898 F2d 679 Mason v. H Sargent Rk Je al

898 F.2d 679

Tommie E. MASON, Appellant,
Willis H. SARGENT, Warden; Greg Lord, Hearing Officer
Administrator; R.K. Noggle, Hearing Officer; J.E. Bishop,
Correctional Officer, Cummins Unit; A.L. Lockhart,
Director, Arkansas Department of Correction, Appellees.

No. 89-2362.

United States Court of Appeals,
Eighth Circuit.

Submitted Oct. 25, 1989.
Decided March 20, 1990.
Rehearing and Rehearing En Banc Denied May 18, 1990.

Tommie E. Mason, pro se.

Kelly A. Procter, Waldron, Ark., for appellees.

Before WOLLMAN, Circuit Judge, FLOYD R. GIBSON, Senior Circuit Judge, and HEANEY, Senior Circuit Judge.

WOLLMAN, Circuit Judge.

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Tommie E. Mason, an Arkansas prisoner, appeals from an order of the district court1 dismissing his pro se civil rights complaint.


Mason sued prison official and guards pursuant to 42 U.S.C. Sec. 1983, alleging that he had been unfairly disciplined. In support of his claim, Mason stated that on December 8, 1987, Officer Bishop searched Mason's locker box, found contraband pajamas allegedly made from altered bed linens and prison clothing, ignored inmate Walker's statement that Walker had placed the items in Mason's locker box, and charged Mason with four institutional rule violations. Mason stated that the disciplinary committee found him guilty of three of the four charges, placed him on thirty days' restriction, ordered him to make $27.28 restitution for damaged prison property, and reduced his status from class one to class three. Mason also alleged that prison officials involved in the appellate review process had failed to reverse the committee's decision.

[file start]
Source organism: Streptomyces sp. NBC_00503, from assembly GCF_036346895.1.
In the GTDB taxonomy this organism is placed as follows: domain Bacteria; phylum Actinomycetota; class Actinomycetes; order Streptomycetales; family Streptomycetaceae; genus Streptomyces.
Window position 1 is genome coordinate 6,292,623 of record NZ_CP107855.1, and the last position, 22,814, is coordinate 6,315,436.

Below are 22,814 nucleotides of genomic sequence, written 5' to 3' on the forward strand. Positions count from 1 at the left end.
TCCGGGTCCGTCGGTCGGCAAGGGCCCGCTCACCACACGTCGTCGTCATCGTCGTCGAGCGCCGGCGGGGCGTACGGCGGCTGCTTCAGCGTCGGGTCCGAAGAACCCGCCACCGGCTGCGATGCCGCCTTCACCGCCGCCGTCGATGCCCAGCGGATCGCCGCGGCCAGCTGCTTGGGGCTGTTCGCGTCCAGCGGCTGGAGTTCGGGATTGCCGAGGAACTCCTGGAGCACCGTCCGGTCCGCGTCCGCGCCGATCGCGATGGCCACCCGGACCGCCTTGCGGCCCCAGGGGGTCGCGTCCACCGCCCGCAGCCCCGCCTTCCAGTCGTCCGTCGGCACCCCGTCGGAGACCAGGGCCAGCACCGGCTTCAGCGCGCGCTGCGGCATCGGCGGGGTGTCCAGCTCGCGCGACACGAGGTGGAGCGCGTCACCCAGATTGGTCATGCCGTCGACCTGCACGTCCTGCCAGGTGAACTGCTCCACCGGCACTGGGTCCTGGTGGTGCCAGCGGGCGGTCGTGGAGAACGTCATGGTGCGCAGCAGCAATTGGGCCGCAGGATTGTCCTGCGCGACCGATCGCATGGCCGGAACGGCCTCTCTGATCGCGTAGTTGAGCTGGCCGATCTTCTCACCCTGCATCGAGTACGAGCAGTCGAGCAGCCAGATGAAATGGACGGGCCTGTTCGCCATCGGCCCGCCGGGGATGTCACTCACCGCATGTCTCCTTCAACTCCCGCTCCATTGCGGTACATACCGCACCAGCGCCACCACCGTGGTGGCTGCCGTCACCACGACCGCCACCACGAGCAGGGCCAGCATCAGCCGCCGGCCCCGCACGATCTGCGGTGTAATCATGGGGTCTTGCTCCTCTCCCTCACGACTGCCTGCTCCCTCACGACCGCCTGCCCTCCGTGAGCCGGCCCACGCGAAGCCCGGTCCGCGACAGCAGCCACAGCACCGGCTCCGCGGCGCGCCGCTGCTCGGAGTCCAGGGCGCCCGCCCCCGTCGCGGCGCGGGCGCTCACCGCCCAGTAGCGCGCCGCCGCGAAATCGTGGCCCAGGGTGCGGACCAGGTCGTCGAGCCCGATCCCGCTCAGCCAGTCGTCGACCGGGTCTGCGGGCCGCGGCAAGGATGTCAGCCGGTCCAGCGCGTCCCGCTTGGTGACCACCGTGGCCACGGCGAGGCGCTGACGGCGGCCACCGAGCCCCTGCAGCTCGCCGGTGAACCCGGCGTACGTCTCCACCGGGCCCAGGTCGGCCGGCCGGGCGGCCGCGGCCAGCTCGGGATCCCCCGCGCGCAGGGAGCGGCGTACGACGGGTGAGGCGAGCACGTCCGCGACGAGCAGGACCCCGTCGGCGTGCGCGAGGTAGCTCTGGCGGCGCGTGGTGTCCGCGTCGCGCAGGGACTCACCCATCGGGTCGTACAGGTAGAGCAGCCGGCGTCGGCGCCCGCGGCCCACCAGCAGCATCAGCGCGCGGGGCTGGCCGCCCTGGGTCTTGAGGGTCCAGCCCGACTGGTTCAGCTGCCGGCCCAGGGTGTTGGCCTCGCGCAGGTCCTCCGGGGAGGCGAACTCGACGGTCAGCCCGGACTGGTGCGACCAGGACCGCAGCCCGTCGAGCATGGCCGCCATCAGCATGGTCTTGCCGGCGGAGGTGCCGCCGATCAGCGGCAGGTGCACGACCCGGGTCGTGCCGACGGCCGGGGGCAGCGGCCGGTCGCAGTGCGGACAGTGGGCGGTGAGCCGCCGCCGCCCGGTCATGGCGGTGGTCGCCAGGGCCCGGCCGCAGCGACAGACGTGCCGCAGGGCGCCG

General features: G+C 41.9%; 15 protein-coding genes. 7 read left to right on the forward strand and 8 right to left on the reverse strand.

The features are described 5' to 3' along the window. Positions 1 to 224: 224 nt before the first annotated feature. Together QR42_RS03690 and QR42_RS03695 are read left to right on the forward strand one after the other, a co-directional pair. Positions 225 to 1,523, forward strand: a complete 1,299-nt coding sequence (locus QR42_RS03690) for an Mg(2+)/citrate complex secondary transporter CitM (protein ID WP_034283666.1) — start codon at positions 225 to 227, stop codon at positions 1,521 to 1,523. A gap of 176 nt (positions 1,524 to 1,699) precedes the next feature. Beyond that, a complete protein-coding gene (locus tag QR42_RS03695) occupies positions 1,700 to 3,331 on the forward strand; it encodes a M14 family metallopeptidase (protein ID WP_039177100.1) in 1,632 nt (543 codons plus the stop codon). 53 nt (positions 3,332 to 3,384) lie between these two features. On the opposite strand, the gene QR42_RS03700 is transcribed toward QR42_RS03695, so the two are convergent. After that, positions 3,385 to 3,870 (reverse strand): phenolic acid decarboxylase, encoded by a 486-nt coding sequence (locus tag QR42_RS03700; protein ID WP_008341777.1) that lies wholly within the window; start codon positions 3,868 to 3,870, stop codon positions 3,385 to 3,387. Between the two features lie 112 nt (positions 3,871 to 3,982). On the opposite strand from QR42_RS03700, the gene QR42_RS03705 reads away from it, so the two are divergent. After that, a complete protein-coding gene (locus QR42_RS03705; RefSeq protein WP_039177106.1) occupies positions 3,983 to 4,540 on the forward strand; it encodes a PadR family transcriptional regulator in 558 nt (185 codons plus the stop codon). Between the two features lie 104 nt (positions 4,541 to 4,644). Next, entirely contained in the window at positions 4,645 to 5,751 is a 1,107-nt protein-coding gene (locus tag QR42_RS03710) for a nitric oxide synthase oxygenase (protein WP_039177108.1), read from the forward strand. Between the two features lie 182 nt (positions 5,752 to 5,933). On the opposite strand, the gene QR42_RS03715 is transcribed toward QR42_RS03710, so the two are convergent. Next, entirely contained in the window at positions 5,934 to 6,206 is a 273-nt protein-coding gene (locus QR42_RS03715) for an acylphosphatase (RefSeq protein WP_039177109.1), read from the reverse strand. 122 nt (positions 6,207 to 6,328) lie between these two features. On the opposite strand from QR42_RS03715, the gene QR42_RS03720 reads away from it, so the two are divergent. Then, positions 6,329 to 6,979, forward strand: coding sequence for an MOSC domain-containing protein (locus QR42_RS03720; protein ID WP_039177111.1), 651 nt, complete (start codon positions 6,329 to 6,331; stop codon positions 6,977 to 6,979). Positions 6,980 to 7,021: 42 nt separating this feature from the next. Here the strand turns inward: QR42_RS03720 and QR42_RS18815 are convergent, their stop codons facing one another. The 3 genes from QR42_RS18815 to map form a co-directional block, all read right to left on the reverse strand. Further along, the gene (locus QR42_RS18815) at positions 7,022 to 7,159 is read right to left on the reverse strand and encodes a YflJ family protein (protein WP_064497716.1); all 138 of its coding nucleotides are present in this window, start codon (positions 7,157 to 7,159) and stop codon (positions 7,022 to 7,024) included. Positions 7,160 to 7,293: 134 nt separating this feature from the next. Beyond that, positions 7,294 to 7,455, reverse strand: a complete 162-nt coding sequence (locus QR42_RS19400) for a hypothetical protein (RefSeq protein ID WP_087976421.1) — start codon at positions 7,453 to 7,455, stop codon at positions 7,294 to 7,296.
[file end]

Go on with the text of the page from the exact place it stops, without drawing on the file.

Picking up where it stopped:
Defendants filed a combination motion to dismiss/motion for summary judgment alleging that Mason had failed to state a claim. Defendants filed the affidavits of the charging officer, hearing officers, and appeal officers in support of the motion.


Officer Bishop's affidavit stated that on December 8, 1987, he searched Mason's locker box and found altered bed linens and prison clothing. He then charged Mason with four institutional rule violations.


Officer Noggle's affidavit stated that on December 17, 1987, he conducted a hearing on the violations and found that Mason had damaged state property, was in possession of contraband, had engaged in unauthorized activities, but was not guilty of the fourth rule violation.


Officer Lord's affidavit stated that he had reviewed Officer Noggle's decision. Lord noted that committee reviewed the incident report, inspected the items of altered sheets and clothing, and discounted a witness statement offered by Mason. Lord also stated that inmates are held responsible for items found in their locker boxes.


Warden Sargent's affidavit stated that he had reviewed the disciplinary proceedings, found that Mason had received due process and a fair and impartial hearing, and denied Mason's appeal. Director Lockhart's affidavit stated that he had also denied Mason's appeal.